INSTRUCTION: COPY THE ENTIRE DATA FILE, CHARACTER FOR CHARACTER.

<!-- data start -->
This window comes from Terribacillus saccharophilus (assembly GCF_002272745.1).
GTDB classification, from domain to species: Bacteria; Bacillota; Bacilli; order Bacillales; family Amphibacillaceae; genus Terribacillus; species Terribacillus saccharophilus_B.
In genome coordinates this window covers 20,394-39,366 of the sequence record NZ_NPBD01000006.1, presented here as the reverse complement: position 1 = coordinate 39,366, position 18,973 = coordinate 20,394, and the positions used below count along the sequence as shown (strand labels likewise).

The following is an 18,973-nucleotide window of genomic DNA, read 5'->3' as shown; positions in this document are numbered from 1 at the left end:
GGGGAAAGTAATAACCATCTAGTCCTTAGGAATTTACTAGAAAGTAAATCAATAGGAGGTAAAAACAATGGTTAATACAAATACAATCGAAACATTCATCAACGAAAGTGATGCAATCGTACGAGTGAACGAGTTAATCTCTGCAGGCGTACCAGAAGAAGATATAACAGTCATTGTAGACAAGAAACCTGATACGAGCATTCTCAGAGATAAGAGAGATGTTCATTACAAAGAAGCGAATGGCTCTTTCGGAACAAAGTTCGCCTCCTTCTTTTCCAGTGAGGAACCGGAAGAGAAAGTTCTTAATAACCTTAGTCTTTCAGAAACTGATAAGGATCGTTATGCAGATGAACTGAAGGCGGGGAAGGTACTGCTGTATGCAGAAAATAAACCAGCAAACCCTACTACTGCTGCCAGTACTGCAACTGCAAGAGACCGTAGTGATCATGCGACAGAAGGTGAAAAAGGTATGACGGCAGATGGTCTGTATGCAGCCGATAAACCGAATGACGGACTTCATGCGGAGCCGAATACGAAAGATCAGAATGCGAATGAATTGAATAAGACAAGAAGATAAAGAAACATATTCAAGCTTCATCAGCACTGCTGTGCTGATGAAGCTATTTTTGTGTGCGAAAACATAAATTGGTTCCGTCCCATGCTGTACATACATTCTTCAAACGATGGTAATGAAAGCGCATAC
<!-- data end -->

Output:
This window comes from Terribacillus saccharophilus (assembly GCF_002272745.1).
GTDB classification, from domain to species: Bacteria; Bacillota; Bacilli; order Bacillales; family Amphibacillaceae; genus Terribacillus; species Terribacillus saccharophilus_B.
In genome coordinates this window covers 20,394-39,366 of the sequence record NZ_NPBD01000006.1, presented here as the reverse complement: position 1 = coordinate 39,366, position 18,973 = coordinate 20,394, and the positions used below count along the sequence as shown (strand labels likewise).

The following is an 18,973-nucleotide window of genomic DNA, read 5'->3' as shown; positions in this document are numbered from 1 at the left end:
GGGGAAAGTAATAACCATCTAGTCCTTAGGAATTTACTAGAAAGTAAATCAATAGGAGGTAAAAACAATGGTTAATACAAATACAATCGAAACATTCATCAACGAAAGTGATGCAATCGTACGAGTGAACGAGTTAATCTCTGCAGGCGTACCAGAAGAAGATATAACAGTCATTGTAGACAAGAAACCTGATACGAGCATTCTCAGAGATAAGAGAGATGTTCATTACAAAGAAGCGAATGGCTCTTTCGGAACAAAGTTCGCCTCCTTCTTTTCCAGTGAGGAACCGGAAGAGAAAGTTCTTAATAACCTTAGTCTTTCAGAAACTGATAAGGATCGTTATGCAGATGAACTGAAGGCGGGGAAGGTACTGCTGTATGCAGAAAATAAACCAGCAAACCCTACTACTGCTGCCAGTACTGCAACTGCAAGAGACCGTAGTGATCATGCGACAGAAGGTGAAAAAGGTATGACGGCAGATGGTCTGTATGCAGCCGATAAACCGAATGACGGACTTCATGCGGAGCCGAATACGAAAGATCAGAATGCGAATGAATTGAATAAGACAAGAAGATAAAGAAACATATTCAAGCTTCATCAGCACTGCTGTGCTGATGAAGCTATTTTTGTGTGCGAAAACATAAATTGGTTCCGTCCCATGCTGTACATACATTCTTCAAACGATGGTAATGAAAGCGCATAC